However, once I got those first six points down, the rest of the places I mapped in my modern map were almost impossible to map in the second. East of Jerusalem on the Psalter Map seems to be made up of nothing but illegible labels and the way to Paradise. The only way that I was able to even try to guess where my last points were on the map was knowing that it was a flipped version of the map that I was used to, with east at the top, and drawn in a “T” shape, with all of Asian taking up the big side of the t. Again, I tried to compare it with the real map of the world, and guess where the four remaining points would go if the Psalter map were similarly constructed. Overall the mapping got incredibly difficult the farther east the points went. This shows how little the medieval people actually knew about what was East of Jerusalem. They had no idea how big the area of Asia or Russia was, or where anything was located. This reflects how John Mandeville’s narrative proceeds East as well, because he seems to not know where anything is actually located when he describes India and Asia.

Psalter World Map

The Book of John Mandeville Medieval Map

John Mandeville’s Journey on the Hereford Mappa Mundi

The Book of John Mandeville: Medieval Map Analysis

Transferring points and routes described in Sir John Mandeville’s Book of Marvels and Travels from a modern map to a medieval map posed unique challenges. Given the difficult-to-discern text on the medieval map and major differences in geographical thinking that went into its creation, locating the points themselves required much greater effort than simply typing names into a search bar on the GIS map viewer. Most location names were impossible to read on the image of the map itself, and medieval geography confused things further, with Hungary being placed northeast of the British Isles.

The two final images ultimately highlight the differences between past and present visualizations of the world. The past visualization in this case refers to that of medieval Western Europe. This worldview differs in obvious geographic ways from the modern map. To begin with, the Ebstorf mappamundi that I used to map my points is oriented with the East facing up and depicts only Europe, Asia, and Northern Africa. In addition, the city of Jerusalem is placed prominently in the center, being one of many symbols on the Ebstorf map that indicate the vital importance of the Christian religion in medieval European conceptions of the physical world. It is interesting that some locations appear closer together on the medieval map than they do on the modern one, while others appear to be similar distances on both. This is true even when one zooms in on the modern map to include only the scope of its medieval counterpart.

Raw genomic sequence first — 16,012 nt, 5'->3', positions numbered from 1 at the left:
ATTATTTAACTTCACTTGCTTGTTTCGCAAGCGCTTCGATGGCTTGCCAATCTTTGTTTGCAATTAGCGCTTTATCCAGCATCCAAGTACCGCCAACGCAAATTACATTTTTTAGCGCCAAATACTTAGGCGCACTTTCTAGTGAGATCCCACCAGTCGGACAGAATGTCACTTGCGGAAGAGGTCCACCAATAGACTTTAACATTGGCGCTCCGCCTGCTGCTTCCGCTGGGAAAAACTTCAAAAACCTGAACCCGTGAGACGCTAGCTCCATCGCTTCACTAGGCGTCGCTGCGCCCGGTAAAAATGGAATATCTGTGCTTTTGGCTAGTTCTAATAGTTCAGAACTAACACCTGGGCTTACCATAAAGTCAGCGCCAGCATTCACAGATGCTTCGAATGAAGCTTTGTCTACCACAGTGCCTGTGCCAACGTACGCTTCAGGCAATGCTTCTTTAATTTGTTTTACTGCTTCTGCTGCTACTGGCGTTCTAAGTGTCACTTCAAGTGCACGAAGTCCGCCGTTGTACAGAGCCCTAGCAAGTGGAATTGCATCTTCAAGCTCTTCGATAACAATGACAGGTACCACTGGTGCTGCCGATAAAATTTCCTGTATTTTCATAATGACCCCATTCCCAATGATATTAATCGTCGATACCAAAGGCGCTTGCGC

Centuries of scientific development went into the modern map I was working with. As a result, its geography is highly accurate and it encompasses much more territory of the physical world than what medieval Europeans knew existed, making the journey I mapped seem smaller in comparison. However, the details on the Ebstorf map communicate much more about how the journey Mandeville describes would have been conceptualized in medieval times. Its illustrations, text inscriptions, and wealth of religious symbols say that this is a journey pertaining to the aims of pilgrimage, and that it covers a significant portion of the known world. The modern map communicates more about the realistic aspects of the routes this journey requires, while the medieval map provides an extensive cultural context to the journey.

The Book of John Mandeville: Medieval Map

Ebstorf Map

Point locations from the Book of John Mandeville on Ebstorf Map